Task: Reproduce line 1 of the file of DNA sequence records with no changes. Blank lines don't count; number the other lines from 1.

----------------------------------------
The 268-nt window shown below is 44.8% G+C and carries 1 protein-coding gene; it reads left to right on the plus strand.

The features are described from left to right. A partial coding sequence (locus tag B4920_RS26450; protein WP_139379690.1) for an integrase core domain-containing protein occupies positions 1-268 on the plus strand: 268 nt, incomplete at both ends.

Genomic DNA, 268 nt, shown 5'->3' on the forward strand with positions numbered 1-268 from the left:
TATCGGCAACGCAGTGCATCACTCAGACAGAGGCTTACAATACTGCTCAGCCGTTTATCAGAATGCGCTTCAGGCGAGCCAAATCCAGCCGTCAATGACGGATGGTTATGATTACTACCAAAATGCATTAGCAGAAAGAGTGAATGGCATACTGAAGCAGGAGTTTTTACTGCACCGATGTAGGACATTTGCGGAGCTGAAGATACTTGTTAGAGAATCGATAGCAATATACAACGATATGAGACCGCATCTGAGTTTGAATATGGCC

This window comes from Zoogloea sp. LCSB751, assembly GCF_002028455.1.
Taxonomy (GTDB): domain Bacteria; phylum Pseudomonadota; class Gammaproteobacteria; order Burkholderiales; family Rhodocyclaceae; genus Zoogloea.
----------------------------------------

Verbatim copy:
The 268-nt window shown below is 44.8% G+C and carries 1 protein-coding gene; it reads left to right on the plus strand.